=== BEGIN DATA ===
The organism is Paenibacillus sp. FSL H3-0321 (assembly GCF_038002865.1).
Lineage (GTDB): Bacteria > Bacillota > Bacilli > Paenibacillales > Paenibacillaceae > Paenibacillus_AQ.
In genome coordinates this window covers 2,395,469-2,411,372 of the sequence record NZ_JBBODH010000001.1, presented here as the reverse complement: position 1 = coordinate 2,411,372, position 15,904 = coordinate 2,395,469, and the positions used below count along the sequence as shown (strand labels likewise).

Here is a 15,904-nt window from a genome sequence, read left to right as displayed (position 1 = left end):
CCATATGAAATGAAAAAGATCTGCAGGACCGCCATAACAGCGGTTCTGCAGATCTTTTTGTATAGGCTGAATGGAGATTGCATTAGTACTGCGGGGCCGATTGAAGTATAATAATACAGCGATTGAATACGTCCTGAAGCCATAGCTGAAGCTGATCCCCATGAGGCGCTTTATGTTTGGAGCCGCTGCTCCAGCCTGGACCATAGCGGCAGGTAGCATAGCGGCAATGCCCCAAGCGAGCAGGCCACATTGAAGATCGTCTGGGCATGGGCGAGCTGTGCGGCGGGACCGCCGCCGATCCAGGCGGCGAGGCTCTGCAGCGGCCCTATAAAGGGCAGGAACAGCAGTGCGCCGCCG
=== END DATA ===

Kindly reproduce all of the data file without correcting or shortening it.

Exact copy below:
The organism is Paenibacillus sp. FSL H3-0321 (assembly GCF_038002865.1).
Lineage (GTDB): Bacteria > Bacillota > Bacilli > Paenibacillales > Paenibacillaceae > Paenibacillus_AQ.
In genome coordinates this window covers 2,395,469-2,411,372 of the sequence record NZ_JBBODH010000001.1, presented here as the reverse complement: position 1 = coordinate 2,411,372, position 15,904 = coordinate 2,395,469, and the positions used below count along the sequence as shown (strand labels likewise).

Here is a 15,904-nt window from a genome sequence, read left to right as displayed (position 1 = left end):
CCATATGAAATGAAAAAGATCTGCAGGACCGCCATAACAGCGGTTCTGCAGATCTTTTTGTATAGGCTGAATGGAGATTGCATTAGTACTGCGGGGCCGATTGAAGTATAATAATACAGCGATTGAATACGTCCTGAAGCCATAGCTGAAGCTGATCCCCATGAGGCGCTTTATGTTTGGAGCCGCTGCTCCAGCCTGGACCATAGCGGCAGGTAGCATAGCGGCAATGCCCCAAGCGAGCAGGCCACATTGAAGATCGTCTGGGCATGGGCGAGCTGTGCGGCGGGACCGCCGCCGATCCAGGCGGCGAGGCTCTGCAGCGGCCCTATAAAGGGCAGGAACAGCAGTGCGCCGCCG